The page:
have become so rampant today. It is therefore thought that any hopes we
may cherish towards healing our community, our planet and our world must
involve us in a deep level process of healing ourselves. And since this
healing, can only be successfully accomplished by re-orienting our
lives towards the Eternal Reality and Supreme Good, the process of
healing necessarily takes on a religious dimension.

It is hardly
within anyone’s capacity as a very limited individual to delineate, all
the elements that would be required to restore the religious dimension
to its proper role in human life. But it is  first briefly mention two
religious approaches that have sprung up in response to our existential
dislocation, but which is considered to be inadequate, even false
by-paths. Then it is sketched, in a tentative and exploratory manner,
several responses religion must make if it is to answer the deep
yearnings that stir in the hearts of present-day humanity.

two religious phenomena that are viewed are false detours which must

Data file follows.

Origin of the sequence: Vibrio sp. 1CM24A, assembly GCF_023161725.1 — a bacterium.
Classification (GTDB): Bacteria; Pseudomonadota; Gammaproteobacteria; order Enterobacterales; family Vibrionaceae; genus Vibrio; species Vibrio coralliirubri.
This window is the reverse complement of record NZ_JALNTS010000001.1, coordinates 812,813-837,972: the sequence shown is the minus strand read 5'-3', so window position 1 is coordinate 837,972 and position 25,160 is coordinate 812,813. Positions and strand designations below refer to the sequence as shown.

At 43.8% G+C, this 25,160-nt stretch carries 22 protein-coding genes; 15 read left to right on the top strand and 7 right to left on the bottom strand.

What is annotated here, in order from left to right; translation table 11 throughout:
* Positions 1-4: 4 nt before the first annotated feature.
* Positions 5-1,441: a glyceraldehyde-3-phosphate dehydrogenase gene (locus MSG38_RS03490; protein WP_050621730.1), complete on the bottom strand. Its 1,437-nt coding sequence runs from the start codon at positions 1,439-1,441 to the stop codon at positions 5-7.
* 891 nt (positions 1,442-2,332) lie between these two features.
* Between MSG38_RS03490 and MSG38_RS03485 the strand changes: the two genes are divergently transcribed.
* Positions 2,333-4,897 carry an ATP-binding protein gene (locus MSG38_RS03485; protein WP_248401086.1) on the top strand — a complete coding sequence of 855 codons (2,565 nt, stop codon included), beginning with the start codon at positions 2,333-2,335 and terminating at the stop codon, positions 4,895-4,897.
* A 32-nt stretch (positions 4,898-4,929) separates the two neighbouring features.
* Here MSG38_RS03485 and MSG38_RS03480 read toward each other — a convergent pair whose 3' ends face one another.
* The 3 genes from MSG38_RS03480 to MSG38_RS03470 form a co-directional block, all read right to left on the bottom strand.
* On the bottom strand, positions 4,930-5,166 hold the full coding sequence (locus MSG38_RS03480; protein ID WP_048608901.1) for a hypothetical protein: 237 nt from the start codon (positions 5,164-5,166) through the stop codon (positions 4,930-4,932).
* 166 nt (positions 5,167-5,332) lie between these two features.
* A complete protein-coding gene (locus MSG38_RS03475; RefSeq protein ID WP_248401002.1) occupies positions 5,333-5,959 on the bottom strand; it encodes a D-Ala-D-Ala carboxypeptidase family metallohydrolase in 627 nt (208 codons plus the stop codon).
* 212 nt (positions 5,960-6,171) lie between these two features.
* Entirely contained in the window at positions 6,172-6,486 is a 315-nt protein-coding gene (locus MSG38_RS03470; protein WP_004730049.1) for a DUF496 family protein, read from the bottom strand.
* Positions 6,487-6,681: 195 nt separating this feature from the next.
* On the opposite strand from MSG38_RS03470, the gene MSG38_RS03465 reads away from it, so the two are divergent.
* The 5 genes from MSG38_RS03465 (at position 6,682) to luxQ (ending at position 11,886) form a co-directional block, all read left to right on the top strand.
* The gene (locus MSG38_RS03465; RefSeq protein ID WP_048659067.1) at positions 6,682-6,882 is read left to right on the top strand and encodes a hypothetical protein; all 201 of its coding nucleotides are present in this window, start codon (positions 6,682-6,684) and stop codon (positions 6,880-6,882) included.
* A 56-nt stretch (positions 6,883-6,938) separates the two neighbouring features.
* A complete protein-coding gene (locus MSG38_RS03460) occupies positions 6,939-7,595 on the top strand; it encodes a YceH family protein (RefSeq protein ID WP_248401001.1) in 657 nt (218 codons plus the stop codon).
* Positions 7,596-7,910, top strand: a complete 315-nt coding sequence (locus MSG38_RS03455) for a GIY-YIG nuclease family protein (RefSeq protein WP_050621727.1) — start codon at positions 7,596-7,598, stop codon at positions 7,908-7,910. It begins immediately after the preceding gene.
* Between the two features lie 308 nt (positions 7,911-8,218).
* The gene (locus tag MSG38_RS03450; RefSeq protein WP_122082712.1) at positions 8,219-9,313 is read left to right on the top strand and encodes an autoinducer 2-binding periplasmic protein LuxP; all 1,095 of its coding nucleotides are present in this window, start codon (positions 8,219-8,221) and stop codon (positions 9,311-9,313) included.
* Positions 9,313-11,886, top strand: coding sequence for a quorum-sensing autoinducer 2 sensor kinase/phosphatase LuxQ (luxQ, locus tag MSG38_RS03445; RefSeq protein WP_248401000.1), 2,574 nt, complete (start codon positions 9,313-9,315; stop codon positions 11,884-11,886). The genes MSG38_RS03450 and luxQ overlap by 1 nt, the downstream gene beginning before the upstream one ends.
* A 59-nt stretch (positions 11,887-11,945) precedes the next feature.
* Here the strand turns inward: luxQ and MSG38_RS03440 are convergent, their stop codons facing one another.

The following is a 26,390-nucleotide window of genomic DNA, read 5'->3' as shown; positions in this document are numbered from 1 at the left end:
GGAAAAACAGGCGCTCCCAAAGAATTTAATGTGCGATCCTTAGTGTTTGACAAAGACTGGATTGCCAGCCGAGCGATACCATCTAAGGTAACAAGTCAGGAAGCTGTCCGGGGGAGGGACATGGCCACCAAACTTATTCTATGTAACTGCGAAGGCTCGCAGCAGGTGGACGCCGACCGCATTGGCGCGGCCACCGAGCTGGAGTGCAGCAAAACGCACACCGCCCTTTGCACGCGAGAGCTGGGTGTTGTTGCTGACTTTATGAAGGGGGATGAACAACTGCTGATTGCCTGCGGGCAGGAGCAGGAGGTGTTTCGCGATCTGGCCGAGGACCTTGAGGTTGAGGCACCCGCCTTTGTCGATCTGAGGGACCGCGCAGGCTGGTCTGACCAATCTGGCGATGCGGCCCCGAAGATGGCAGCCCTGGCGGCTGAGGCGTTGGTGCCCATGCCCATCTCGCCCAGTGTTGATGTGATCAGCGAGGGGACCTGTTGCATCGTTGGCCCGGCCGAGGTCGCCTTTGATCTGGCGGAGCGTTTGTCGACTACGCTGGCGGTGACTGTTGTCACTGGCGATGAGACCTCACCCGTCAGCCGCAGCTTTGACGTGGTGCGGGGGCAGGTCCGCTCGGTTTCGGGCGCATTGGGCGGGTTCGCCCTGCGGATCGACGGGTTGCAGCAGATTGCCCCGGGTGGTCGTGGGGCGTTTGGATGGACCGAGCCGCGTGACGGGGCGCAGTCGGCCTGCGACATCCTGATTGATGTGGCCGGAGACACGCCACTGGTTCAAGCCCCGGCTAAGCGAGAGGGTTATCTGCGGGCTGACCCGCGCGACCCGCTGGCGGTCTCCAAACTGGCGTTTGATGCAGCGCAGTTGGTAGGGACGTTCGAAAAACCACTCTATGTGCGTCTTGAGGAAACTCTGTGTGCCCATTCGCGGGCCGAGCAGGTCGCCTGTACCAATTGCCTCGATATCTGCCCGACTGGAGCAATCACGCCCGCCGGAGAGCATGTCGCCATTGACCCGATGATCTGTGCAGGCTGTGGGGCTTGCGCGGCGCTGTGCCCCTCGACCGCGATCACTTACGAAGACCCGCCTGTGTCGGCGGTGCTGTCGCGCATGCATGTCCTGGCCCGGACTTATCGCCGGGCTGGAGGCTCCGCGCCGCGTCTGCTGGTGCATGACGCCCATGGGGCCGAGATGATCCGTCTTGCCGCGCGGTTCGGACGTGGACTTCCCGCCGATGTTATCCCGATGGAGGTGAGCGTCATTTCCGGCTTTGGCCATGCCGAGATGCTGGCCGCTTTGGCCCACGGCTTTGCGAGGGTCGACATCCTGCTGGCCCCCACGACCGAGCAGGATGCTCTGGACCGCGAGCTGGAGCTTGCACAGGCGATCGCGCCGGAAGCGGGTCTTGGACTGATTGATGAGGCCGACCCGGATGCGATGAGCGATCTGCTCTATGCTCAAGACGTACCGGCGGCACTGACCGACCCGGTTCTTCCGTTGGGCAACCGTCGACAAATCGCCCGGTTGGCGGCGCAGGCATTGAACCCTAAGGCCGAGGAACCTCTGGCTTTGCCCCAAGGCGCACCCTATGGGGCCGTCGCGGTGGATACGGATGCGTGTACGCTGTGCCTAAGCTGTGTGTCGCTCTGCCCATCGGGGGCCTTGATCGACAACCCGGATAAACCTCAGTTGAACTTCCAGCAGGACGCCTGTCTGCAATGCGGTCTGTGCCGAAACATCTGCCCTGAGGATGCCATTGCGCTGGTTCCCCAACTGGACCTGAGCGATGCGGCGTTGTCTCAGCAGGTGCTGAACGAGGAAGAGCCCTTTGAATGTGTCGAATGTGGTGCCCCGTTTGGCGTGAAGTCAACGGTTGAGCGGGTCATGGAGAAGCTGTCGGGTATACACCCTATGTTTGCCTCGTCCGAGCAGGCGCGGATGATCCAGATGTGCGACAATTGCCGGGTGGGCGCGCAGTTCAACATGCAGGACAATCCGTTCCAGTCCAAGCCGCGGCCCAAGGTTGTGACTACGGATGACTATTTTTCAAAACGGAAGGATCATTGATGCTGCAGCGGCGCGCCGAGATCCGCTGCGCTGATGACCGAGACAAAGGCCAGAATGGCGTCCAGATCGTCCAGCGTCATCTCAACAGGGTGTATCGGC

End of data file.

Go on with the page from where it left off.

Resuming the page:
finally be rejected are fundamentalism and spiritual eclecticism. Both
have arisen as reactions to the pervasive secularism of our time; both
speak to the widespread hunger for more authentic spiritual values than
our commercial, sensualist culture can offer. Yet neither, it would be
argued, provides a satisfactory solution to our needs.

no doubt bears the character of a religious revival. However, it is
opinioned it fails to qualify as a genuinely spiritual type of
religiosity because it does not meet the criterion of true spirituality.
This criterion it would be described, in broad terms, as the quest to
transcend the limitations of the ego-consciousness. As it is  understood
fundamentalism, it draws its strength from its appeal to human